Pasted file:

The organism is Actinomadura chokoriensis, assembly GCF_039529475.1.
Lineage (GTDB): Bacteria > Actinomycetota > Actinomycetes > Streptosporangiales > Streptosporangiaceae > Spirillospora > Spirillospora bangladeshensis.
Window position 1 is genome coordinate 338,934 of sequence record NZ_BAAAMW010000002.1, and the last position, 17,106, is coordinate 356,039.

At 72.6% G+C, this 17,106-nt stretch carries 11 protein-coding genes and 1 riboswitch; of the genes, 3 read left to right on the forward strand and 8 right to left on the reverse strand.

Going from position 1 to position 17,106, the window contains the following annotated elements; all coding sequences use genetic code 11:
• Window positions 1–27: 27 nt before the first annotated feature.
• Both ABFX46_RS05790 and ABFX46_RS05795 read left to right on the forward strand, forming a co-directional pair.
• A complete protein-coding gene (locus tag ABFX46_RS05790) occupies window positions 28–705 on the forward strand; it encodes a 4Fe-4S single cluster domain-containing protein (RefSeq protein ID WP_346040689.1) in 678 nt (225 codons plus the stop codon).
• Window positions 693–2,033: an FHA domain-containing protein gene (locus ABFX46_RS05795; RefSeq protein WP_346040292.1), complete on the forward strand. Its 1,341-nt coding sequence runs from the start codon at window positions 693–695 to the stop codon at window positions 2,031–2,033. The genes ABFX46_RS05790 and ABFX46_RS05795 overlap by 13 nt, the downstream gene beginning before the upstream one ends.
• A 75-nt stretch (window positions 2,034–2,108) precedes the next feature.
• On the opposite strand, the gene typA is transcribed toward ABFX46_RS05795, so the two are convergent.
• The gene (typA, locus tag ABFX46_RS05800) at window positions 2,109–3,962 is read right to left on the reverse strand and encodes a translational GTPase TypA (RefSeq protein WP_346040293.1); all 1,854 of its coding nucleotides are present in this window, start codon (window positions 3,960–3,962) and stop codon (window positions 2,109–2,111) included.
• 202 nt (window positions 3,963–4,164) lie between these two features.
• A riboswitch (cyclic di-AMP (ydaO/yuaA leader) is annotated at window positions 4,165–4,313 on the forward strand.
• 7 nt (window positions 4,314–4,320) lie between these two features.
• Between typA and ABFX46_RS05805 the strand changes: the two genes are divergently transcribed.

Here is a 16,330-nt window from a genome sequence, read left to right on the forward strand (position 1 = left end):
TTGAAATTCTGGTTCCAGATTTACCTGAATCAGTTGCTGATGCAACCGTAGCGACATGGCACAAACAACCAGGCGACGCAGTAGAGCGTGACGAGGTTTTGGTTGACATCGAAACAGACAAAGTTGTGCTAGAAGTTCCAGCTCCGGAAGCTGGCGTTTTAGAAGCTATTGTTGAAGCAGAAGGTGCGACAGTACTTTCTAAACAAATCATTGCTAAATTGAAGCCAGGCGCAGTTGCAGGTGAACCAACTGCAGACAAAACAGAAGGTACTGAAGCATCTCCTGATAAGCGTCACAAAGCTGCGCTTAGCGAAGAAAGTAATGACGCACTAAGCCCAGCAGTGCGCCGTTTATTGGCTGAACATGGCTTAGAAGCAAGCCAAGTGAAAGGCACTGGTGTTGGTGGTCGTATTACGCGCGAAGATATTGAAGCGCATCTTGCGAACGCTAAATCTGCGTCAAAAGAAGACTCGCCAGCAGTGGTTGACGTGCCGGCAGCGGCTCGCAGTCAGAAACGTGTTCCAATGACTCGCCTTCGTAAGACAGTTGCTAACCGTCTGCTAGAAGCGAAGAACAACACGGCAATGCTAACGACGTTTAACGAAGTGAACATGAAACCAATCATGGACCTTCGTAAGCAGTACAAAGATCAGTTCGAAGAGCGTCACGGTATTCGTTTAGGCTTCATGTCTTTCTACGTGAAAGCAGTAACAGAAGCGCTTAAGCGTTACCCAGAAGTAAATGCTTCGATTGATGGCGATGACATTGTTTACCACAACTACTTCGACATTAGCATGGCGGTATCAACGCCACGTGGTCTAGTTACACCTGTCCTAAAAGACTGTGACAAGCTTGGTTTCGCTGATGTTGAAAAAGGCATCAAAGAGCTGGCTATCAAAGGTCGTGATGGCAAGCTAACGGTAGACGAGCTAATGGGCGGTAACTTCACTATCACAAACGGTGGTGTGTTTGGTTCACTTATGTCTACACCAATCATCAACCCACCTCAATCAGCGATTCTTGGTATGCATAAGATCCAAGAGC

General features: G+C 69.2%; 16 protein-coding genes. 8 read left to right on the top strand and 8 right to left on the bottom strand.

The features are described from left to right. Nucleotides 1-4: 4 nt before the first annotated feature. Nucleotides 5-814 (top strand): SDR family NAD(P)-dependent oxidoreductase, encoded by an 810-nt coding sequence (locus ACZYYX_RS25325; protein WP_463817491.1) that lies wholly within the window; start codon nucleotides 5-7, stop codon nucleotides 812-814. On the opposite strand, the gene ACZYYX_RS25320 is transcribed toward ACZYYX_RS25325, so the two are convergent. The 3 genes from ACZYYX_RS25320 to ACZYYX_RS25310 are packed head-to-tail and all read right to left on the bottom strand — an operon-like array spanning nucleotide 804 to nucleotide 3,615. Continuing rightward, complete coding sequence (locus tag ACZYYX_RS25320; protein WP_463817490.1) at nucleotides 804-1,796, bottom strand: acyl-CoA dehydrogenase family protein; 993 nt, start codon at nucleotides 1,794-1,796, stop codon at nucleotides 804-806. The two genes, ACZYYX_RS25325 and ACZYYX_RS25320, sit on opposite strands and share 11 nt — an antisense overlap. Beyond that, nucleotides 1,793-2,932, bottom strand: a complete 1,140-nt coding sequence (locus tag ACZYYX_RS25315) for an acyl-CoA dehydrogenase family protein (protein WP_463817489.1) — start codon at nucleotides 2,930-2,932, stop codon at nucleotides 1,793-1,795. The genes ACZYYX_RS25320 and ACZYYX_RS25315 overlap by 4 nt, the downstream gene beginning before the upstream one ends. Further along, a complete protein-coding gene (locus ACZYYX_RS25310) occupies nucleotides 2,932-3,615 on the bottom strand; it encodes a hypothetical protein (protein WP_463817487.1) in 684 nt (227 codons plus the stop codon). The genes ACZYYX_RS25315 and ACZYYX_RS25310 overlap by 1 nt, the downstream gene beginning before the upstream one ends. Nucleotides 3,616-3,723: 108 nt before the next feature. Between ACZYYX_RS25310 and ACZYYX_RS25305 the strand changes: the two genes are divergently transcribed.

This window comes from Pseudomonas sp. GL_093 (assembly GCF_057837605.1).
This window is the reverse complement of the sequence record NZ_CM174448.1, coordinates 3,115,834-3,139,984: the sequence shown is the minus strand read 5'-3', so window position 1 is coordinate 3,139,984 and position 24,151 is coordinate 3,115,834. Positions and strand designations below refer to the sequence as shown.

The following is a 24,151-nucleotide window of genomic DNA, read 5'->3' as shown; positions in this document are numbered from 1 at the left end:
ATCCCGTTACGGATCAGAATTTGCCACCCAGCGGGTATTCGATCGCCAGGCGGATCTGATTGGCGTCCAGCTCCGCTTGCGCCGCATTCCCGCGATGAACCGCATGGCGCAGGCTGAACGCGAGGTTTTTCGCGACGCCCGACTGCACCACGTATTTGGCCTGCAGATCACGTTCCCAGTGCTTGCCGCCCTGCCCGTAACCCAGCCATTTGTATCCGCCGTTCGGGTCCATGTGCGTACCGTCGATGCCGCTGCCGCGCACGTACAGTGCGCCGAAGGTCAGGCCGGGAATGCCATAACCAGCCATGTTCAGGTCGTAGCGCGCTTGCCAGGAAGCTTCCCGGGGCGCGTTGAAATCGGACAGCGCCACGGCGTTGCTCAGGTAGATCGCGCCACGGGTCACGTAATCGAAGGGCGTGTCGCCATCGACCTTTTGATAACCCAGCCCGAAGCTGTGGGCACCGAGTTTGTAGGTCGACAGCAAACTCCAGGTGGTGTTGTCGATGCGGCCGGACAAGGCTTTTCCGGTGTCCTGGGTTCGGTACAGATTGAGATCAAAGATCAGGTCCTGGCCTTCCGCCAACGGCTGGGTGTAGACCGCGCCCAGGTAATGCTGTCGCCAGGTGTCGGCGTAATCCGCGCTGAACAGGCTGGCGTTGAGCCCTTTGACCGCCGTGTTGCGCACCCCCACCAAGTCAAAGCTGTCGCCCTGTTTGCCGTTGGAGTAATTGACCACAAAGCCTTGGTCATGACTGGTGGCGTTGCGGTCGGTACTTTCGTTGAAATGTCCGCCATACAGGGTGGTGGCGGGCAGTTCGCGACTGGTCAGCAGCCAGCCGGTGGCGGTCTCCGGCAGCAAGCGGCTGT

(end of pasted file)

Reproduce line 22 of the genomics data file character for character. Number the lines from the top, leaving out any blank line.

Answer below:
This window is the reverse complement of the sequence record NZ_CM174448.1, coordinates 3,115,834-3,139,984: the sequence shown is the minus strand read 5'-3', so window position 1 is coordinate 3,139,984 and position 24,151 is coordinate 3,115,834. Positions and strand designations below refer to the sequence as shown.